Above are the 1919 Chicago White Sox players accused of fixing the World Series that year against the Cincinnati Reds. Top row, then bottom row, from left....... Swede Risberg, Freddy McMillan, Lefty Williams, Chick Gandil, Buck Weaver, Shoeless Joe Jackson, Happy Felsch, and Eddie Cicotte. Also, above is a photo of Shoeless Joe Jackson (right) and Ty Cobb (left).
There is much legend and controversy regarding what actually went down during the World Series that year. The White Sox very unexpectedly lost the series to the Reds. It is said that Joe Jackson (who had a record 12 hits during the Series) admitted under oath that he was in on the fix. But there is dispute as to whether an admission appears in the actual stenographic record of Jackson's actual testimony in front of the grand jury.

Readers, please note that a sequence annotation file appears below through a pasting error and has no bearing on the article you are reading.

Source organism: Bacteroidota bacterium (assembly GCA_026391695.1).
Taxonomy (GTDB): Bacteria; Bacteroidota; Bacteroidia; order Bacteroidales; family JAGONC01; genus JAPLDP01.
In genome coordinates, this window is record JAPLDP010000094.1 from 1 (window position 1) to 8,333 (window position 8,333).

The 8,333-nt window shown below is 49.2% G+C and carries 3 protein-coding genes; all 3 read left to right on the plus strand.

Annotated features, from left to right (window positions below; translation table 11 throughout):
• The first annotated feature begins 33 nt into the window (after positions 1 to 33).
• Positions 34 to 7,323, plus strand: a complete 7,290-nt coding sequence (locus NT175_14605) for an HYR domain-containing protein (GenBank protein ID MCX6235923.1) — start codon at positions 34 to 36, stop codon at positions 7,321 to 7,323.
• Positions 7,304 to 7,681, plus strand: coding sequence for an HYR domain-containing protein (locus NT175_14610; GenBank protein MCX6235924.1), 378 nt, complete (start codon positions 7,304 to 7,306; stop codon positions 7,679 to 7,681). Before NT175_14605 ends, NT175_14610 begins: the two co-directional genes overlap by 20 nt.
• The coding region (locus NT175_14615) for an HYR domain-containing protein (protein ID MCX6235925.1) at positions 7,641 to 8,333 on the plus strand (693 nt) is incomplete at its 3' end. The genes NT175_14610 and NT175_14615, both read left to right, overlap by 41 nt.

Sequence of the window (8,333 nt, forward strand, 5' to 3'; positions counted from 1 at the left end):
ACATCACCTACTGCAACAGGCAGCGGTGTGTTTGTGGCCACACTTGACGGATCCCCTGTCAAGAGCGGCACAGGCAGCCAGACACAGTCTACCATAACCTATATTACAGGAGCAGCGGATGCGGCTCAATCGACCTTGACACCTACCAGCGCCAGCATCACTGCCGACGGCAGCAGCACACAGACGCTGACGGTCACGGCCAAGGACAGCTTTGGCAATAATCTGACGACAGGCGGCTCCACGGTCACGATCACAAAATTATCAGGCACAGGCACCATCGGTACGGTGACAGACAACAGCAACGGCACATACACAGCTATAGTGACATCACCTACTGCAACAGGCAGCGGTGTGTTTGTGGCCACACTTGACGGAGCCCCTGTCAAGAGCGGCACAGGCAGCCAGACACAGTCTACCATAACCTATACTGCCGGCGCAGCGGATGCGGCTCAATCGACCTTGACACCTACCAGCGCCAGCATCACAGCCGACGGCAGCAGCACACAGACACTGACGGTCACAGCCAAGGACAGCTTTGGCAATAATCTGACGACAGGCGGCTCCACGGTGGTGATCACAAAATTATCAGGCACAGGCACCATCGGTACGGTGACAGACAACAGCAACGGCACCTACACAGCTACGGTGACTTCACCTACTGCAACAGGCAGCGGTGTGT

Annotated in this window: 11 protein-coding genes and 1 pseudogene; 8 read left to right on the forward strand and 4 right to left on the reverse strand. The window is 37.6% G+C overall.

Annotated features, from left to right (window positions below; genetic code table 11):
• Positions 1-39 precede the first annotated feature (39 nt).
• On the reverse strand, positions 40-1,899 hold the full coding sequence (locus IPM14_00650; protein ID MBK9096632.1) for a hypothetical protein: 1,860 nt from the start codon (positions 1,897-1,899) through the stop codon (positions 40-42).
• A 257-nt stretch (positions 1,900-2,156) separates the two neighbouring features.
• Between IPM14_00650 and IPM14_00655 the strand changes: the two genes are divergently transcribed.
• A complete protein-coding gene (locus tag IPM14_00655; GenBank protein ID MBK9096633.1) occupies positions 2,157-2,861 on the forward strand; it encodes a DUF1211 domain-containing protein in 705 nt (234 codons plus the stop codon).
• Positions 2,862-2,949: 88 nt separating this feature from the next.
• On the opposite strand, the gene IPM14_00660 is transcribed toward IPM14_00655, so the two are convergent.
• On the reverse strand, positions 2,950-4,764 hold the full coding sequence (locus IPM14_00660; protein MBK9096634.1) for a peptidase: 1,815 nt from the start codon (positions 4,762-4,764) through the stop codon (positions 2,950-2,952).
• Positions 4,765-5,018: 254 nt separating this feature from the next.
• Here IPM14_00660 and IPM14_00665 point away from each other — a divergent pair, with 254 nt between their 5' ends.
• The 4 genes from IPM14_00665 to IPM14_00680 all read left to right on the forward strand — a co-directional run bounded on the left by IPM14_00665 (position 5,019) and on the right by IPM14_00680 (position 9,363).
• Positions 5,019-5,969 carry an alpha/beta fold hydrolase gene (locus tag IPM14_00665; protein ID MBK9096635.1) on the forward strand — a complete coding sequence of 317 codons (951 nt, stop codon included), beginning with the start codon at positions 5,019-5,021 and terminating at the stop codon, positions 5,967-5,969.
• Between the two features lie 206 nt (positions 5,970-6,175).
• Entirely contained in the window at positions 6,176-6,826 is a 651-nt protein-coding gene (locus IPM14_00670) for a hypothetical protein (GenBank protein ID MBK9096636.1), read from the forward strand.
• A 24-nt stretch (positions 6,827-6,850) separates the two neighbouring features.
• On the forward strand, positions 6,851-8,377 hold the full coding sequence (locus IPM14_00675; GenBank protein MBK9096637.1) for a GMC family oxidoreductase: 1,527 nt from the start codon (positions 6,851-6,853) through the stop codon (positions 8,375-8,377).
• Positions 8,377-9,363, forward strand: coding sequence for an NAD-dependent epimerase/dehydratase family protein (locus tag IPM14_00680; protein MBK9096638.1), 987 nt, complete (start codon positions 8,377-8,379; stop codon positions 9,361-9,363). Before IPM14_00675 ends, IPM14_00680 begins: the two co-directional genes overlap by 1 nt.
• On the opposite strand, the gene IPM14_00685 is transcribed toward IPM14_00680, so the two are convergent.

Legend has it that when Jackson left the courthouse during the trial, a young boy tugged at his coattail and said, "Tell me it ain't so, Joe." Joe is reported to have looked at the boy and said, "Yes, I'm afraid it is kid." The boy opened a path for the ball player and stood in silence as he went by. "I never would have thought it", the lad said.
In 1921, a Chicago jury acquitted Shoeless Joe and the seven other players. Nonetheless, Kenasaw Mountain Landis, the newly appointed Commissioner of Baseball, banned all eight of the players out of concern for the reputation of baseball.
The story goes that Ty Cobb and legendary sportswriter Grantland Rice walked into a liquor store owned by Jackson in Greenville, South Carolina years later. Jackson acted as though he did not know Cobb. When Cobb said, "Joe, don't you know who I am?" Jackson replied he did, but said, "I wasn't sure you wanted to know me, Ty. Most of them don't."
There is much dispute over Jackson's role in the scandal. Evidence has surfaced shedding great doubt on his role......making it one of baseball's most intriguing stories and legends.
(The top photo comes compliments of friend Neal Robertson).